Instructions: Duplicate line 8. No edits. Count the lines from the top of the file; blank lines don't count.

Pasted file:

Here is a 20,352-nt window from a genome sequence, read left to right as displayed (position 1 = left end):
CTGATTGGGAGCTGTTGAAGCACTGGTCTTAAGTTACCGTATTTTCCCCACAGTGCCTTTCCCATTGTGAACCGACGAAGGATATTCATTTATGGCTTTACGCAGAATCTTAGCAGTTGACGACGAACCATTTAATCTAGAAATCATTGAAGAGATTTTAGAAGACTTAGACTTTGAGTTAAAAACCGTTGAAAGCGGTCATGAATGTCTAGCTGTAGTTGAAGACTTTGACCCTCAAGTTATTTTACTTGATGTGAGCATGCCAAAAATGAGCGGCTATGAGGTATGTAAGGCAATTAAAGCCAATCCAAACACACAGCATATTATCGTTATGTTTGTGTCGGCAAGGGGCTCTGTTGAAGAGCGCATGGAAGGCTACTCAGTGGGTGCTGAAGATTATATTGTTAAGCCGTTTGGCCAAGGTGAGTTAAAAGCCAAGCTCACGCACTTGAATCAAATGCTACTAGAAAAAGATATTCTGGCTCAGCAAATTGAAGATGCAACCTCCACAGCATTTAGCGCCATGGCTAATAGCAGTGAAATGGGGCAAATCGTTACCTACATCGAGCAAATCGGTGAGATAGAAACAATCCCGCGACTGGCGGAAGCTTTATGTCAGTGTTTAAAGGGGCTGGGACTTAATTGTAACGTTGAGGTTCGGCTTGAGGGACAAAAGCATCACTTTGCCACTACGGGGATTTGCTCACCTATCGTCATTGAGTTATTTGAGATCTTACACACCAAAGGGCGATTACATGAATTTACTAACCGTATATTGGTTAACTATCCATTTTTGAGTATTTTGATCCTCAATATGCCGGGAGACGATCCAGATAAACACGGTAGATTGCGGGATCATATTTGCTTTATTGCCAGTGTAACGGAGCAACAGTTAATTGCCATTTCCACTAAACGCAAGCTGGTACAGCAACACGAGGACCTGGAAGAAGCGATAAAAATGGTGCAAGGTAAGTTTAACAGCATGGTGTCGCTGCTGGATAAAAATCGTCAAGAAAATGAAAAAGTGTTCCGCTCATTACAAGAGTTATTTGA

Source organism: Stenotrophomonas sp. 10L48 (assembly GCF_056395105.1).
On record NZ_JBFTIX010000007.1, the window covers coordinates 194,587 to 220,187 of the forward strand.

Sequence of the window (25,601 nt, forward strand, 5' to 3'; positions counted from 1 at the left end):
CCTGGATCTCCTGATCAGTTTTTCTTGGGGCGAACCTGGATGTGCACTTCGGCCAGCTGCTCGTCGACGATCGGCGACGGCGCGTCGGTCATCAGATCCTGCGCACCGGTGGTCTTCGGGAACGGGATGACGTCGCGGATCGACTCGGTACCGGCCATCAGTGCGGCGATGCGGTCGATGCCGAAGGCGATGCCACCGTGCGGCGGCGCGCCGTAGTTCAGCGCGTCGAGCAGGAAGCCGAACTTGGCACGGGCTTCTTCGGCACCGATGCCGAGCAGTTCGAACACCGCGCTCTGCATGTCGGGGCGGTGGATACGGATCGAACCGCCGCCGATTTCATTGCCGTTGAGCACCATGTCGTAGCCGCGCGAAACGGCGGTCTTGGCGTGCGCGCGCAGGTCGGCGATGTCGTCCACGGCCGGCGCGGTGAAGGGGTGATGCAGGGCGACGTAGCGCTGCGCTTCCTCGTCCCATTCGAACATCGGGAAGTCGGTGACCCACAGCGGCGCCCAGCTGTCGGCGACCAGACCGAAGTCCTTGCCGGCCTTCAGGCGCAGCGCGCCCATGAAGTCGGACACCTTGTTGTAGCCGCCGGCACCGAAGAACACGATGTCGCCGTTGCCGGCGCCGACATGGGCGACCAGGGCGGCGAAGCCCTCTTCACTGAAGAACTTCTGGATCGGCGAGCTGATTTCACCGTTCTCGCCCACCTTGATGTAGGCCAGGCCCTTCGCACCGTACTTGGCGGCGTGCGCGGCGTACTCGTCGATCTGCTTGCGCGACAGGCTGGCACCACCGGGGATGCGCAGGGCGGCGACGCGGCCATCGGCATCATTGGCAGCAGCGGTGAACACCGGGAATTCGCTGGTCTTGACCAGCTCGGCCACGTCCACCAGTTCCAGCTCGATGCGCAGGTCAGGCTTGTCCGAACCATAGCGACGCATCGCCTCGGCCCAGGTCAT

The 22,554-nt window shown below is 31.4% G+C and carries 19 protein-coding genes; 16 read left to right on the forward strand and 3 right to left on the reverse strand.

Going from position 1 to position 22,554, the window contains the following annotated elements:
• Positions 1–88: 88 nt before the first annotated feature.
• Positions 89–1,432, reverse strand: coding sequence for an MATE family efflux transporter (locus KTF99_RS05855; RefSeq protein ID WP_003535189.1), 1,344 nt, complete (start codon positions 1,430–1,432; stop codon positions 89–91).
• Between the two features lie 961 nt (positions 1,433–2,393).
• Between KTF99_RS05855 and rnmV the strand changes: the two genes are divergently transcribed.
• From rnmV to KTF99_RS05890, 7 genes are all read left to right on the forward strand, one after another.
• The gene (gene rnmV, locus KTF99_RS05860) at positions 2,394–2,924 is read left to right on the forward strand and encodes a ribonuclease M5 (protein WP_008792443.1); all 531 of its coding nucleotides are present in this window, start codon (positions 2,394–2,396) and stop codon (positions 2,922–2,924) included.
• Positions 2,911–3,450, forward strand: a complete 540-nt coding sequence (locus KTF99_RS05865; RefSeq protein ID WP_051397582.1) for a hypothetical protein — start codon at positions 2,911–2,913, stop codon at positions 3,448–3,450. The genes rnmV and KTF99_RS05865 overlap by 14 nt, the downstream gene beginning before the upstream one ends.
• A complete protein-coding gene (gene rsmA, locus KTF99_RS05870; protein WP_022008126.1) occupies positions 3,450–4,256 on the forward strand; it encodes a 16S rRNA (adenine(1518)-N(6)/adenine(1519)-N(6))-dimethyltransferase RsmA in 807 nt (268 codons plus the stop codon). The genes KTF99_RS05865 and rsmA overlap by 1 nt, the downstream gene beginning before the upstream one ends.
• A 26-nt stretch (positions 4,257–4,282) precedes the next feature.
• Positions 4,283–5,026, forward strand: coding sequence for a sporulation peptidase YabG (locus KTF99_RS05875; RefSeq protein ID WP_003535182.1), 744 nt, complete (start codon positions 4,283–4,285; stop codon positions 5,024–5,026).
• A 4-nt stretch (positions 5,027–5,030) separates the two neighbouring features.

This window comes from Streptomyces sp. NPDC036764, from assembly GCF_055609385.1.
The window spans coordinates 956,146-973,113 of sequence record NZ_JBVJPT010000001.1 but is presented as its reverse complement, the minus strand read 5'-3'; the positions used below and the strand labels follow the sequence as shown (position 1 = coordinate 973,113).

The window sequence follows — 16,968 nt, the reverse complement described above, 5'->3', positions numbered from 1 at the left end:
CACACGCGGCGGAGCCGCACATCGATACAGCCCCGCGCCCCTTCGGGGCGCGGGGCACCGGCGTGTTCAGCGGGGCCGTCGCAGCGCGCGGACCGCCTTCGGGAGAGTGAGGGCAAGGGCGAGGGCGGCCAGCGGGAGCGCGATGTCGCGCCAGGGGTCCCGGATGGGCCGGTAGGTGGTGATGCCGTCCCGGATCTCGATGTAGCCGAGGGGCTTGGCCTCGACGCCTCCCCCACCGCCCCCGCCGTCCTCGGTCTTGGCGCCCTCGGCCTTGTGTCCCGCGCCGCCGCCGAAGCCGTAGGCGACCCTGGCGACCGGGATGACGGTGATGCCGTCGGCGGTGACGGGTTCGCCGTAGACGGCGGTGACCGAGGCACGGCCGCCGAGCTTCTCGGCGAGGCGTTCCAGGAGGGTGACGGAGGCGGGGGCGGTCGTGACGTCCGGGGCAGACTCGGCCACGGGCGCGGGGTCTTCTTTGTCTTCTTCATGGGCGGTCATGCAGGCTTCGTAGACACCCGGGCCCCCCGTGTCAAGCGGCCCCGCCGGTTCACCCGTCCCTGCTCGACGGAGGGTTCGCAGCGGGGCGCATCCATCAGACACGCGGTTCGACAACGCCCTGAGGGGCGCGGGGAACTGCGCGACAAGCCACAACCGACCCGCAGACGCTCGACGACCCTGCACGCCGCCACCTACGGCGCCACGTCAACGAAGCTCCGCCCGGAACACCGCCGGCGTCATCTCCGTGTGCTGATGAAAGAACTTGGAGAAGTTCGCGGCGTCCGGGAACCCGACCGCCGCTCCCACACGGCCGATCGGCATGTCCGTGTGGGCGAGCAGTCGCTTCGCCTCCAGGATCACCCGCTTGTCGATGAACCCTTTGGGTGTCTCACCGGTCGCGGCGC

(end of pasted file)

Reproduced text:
Going from position 1 to position 22,554, the window contains the following annotated elements: